On Thursday, Thanksgiving day itself, my friends and I (total of 6) went to our friend's house for Thanksgiving dinner. Kelly, whose mom invited us over, is an American student who's currently studying at Green River College. I knew Kelly as we were roommates for a while back at Green River and he currently lives in the same house as my girlfriend. The 6 other friends that came were also roommates at that same house. 

When we got there, the house was filled with delicious scents and we walked in the door, just in time to see a huge turkey being prepped for dinner. I can still remember the sight and taste of that turkey, it was so tender and succulent. Before dinner, we helped out in the kitchen, played with the dog and just talked to people who lived there and also family friends. I learned a lot then as I came to realize what Thanksgiving dinners had to contain. For example, Turkey, stuffing, potatoes were a must during Thanksgiving. Talking to people there also gave me insights about happenings around the world, sports news and politics. It was really really fun.

 After Thanksgiving dinner, we played a couple of games at the house and just relaxed. We were getting ready to go all-out and pull an all-nighter at Southcenter Mall in Tukwila. We were going Black Friday shopping! 

So with a lot of excitement, we arrived at Southcenter at midnight and thus began our shopping spree.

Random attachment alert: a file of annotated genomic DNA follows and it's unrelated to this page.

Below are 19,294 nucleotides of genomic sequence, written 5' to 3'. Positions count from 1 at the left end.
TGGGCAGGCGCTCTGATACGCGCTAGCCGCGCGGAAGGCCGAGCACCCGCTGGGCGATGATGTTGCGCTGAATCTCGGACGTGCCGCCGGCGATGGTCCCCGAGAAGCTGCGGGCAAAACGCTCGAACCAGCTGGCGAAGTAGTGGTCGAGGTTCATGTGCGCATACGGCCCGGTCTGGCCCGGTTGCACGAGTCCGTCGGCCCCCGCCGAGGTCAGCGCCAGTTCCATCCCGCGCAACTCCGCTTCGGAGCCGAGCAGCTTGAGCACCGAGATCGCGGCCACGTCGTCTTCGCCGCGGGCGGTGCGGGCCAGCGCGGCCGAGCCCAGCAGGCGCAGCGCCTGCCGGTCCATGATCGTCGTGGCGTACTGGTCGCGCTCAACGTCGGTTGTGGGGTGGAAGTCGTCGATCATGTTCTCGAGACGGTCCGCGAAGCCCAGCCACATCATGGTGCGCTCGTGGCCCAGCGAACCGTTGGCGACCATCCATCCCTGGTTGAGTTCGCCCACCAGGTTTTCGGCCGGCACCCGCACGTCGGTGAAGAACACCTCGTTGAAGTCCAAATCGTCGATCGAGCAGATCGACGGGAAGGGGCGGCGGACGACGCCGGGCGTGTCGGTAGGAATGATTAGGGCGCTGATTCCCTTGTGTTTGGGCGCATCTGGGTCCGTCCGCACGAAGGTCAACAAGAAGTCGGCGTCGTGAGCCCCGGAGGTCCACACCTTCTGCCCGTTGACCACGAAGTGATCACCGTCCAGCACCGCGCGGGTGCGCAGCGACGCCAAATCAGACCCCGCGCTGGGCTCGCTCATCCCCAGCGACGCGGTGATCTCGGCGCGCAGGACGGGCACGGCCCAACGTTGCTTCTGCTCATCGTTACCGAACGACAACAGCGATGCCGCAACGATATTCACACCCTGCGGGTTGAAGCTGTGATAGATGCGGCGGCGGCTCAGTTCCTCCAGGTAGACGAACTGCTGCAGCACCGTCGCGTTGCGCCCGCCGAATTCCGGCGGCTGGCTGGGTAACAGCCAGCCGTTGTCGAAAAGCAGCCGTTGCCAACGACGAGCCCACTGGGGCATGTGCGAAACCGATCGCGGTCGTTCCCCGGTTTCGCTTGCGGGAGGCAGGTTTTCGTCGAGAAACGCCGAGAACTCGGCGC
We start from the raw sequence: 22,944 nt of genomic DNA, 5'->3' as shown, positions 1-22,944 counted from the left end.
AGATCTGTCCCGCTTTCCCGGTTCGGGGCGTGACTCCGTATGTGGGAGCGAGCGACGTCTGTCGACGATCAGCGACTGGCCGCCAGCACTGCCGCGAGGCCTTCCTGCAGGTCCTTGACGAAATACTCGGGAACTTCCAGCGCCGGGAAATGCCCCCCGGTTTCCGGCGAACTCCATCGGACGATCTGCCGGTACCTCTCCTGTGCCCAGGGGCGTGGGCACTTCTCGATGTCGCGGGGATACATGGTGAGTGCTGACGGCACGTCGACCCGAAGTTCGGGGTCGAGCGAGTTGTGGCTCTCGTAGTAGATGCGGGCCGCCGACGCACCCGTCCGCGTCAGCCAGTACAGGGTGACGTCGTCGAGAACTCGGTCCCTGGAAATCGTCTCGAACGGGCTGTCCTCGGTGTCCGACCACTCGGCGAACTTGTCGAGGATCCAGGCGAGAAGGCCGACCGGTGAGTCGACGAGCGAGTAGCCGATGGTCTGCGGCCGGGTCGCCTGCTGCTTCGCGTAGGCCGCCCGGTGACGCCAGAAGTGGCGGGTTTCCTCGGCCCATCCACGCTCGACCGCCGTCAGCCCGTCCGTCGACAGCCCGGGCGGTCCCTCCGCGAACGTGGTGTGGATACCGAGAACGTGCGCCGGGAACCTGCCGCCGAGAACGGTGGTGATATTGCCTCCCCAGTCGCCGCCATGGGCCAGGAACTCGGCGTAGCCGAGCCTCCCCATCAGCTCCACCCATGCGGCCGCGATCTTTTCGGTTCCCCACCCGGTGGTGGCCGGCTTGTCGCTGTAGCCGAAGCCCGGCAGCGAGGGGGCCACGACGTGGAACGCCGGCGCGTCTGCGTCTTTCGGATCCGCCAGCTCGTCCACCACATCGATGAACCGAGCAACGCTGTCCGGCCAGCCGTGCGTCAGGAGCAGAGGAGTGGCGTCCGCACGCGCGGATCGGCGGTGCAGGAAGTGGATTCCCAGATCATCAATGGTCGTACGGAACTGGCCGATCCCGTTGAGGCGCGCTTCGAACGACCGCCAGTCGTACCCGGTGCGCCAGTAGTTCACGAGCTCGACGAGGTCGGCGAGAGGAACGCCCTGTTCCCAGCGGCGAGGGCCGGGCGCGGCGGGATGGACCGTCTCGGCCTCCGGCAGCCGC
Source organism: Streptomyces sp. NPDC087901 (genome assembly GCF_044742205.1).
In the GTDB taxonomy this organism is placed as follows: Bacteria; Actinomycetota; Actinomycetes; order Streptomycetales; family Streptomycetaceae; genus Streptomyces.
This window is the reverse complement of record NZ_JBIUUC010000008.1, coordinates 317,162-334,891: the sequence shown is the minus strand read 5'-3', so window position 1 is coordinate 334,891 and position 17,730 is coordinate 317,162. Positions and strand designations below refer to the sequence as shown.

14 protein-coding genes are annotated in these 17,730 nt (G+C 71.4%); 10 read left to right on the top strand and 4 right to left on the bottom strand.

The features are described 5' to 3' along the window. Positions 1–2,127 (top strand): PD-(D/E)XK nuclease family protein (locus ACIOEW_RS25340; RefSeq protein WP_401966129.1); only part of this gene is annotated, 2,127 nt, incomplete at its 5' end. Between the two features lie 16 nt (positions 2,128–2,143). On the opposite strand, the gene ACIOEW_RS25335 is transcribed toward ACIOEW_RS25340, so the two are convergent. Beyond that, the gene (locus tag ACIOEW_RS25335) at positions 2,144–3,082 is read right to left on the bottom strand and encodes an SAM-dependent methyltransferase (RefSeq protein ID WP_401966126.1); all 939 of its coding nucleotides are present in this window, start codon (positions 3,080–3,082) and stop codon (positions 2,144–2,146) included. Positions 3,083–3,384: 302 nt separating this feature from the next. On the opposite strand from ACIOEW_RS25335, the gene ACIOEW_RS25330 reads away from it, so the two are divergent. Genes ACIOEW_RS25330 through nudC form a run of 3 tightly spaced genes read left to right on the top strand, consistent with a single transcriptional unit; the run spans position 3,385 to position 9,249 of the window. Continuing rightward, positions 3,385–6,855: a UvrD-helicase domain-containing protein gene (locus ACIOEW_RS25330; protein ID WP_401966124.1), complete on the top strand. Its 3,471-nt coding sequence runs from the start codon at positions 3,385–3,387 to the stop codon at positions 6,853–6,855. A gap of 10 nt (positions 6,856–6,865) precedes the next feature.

(From L to R: Yuki, Misato, myself, Jay and Miku)
There were 5 of us in my car, and we met up with a few others later on throughout the night. It was crazy and entertaining as there were a lot of people shopping and the atmosphere was just loud and vibrant. We had lots of fun shopping and just people-watching in general. I bought a couple of athletic gear as I needed it for cold weather. We left Southcenter Mall at about 4:30 am and go back at 5:00am. It was exhausting but I'm glad we all had lots of fun!

I needed whole weekend to recuperate and get my sleeping times back on track for school. Right now, on a Monday night, I'm feeling mighty fine and also nostalgic towards what happened over Thanksgiving. It's definitely a holiday that I would remember forever.

Thank you for reading and I hope you enjoyed this brief experience!
Joel Goh

Friday, November 6, 2015

Getting Introduced to the Real World of Finance!

Dear friends,